Armstrong was among the top 10 during the early stages of the Tour de France, but dropped out before the serious mountain climbs. Motorola coaches said they had planned it that way. They did not want his confidence to erode with devastating defeats in the French Alps. Their idea is to bring him along slowly.

But cycling purists cared little about development and youth. They expected Armstrong to ride like a world champion as long as he wore the special rainbow-striped jersey signifying his stature. That meant finishing what he started--no matter what.

That jersey has done in others.


No matter what event--whether a major spring classic or an out-of-the-way local race--the man in the rainbow jersey will be chased, shadowed and boxed every kilometer of the route.

The pressure is nerve-racking, particularly if the cyclist is struggling and a threat to no one but himself.

After winning the world championship last August, Armstrong wanted to show he was worthy of the jersey. So, by the time the season began in January with a tour in Mexico, he was exhausted. The O-word was blamed. He had overtrained.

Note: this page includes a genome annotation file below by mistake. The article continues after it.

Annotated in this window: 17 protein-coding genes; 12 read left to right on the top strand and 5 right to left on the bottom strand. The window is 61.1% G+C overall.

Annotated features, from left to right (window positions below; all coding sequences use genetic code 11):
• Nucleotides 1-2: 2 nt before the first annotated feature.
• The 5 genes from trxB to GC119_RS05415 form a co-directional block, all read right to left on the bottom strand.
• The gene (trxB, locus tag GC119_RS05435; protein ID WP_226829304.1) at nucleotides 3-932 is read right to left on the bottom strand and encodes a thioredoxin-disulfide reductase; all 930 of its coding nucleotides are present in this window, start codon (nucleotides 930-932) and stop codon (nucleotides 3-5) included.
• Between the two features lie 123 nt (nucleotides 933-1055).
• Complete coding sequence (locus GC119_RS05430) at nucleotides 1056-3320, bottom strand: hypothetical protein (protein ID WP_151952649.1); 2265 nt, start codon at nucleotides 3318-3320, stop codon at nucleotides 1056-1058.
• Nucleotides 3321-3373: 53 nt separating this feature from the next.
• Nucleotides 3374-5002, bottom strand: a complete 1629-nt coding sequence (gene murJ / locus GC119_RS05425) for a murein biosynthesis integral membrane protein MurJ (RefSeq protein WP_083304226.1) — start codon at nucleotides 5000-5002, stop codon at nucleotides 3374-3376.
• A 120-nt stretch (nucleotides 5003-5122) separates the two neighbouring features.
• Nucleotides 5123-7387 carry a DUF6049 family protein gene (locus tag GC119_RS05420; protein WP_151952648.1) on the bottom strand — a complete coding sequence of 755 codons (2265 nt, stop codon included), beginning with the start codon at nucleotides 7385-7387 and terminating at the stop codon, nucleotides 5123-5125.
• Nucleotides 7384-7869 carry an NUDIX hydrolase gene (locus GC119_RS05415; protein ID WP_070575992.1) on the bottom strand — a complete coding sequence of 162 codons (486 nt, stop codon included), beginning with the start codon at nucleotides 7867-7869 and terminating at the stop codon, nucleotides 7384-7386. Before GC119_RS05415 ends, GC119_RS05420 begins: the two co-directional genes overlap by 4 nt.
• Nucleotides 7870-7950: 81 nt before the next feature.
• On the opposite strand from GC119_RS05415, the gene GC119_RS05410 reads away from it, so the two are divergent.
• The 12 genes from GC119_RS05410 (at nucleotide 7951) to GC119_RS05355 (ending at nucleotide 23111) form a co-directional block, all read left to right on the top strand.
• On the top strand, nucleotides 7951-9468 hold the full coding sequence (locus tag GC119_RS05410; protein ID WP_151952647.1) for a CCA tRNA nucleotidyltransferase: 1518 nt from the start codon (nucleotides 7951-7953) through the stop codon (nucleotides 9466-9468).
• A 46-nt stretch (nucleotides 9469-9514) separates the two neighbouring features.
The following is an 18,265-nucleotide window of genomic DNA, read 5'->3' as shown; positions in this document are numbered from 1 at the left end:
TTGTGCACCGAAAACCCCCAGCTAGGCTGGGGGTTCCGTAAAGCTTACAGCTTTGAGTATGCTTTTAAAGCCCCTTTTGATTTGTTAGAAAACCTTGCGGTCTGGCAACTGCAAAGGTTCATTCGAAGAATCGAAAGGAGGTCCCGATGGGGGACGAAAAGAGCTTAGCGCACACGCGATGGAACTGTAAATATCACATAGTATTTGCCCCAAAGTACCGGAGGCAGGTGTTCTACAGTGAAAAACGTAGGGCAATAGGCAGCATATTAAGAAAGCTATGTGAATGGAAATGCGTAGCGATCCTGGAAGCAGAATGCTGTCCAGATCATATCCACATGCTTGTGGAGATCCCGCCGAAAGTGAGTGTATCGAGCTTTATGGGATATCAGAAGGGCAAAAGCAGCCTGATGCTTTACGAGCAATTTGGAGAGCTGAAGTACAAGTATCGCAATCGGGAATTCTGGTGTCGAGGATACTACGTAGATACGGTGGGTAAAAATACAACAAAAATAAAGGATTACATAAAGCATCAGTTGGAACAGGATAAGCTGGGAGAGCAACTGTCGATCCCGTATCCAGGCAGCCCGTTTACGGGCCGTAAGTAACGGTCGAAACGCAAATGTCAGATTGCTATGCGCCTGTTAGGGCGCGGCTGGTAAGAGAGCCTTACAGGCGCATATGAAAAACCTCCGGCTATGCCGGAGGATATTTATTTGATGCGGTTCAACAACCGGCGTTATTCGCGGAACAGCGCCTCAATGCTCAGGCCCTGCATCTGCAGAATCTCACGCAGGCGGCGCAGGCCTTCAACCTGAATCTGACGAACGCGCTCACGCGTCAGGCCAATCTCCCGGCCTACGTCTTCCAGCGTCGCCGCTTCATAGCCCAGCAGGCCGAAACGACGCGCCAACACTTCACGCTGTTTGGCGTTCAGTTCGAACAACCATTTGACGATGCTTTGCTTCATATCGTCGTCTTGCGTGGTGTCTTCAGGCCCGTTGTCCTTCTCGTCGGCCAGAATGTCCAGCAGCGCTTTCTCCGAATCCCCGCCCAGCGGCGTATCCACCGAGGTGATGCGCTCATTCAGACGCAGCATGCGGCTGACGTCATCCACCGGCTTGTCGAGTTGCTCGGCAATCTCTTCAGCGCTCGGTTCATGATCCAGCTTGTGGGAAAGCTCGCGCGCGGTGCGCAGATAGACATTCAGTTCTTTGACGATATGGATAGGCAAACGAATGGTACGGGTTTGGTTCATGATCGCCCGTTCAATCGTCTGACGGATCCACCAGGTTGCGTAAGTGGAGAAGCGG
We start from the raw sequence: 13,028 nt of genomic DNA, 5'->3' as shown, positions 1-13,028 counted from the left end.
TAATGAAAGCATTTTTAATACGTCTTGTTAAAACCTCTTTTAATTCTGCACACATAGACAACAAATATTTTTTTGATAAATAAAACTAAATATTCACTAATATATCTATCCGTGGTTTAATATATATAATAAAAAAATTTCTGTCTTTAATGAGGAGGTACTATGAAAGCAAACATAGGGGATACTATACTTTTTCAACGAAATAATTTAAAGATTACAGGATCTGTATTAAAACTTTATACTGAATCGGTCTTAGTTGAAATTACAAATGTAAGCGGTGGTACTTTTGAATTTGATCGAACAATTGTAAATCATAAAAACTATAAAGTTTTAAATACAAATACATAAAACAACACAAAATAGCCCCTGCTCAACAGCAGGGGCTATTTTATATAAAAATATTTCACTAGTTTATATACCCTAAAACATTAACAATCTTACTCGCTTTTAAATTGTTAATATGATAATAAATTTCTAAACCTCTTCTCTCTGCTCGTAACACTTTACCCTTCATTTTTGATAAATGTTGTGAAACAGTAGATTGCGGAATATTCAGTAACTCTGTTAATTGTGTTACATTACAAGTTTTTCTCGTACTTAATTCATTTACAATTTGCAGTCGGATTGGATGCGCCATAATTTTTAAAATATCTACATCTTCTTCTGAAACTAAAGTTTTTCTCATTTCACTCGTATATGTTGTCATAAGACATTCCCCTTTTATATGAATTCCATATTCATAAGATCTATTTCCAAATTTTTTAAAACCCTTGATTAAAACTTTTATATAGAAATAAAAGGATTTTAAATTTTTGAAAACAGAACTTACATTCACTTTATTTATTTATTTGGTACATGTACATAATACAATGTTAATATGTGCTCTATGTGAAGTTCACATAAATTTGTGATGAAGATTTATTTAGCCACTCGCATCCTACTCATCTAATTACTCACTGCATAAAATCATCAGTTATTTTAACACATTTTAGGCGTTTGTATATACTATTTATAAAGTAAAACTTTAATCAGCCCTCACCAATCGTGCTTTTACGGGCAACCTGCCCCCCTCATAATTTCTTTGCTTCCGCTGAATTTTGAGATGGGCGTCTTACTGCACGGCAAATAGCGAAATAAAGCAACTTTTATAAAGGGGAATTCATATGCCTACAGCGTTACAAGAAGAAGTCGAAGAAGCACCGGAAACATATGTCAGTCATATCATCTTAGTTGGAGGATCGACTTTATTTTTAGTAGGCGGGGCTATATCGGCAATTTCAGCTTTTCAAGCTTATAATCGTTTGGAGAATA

“I just said, ‘I can’t ride bad with the rainbow jersey,’ Armstrong said last spring. “I shot myself in the foot.”


There was more to it than the pressure of fulfilling competitive expectations. By virtue of his title, Armstrong was thrust into the forefront of the American cycling scene. Taking the torch from LeMond, a three-time Tour de France winner, increased the tension.

LeMond had given the sport a boost in the United States since 1986, when he won his first Tour. But when he lost his edge in 1992, the industry was desperate for a new face to fill the void.

At 22, Armstrong was not ready to assume the role.

A convert from the triathlon, he needed time to mature in the comfort and obscurity of his Motorola teammates.


His first year, after all, had been a long, difficult climb.

Everyone remembers the World Championships, but 12 months earlier Armstrong had felt the sting of disappointment by placing 14th at the Barcelona Olympics, where he had been favored.

Then, in his professional debut shortly thereafter, Armstrong finished last among 111 competitors at the San Sebastian Classic in northern Spain. As he struggled up the final ascent, Spanish fans lining the road mocked him.

Hanging on was his first victory. After that, he began improving, little by little, on the roads. And then came the notice in 1993. And soon the rainbow jersey.


And that only brought trouble.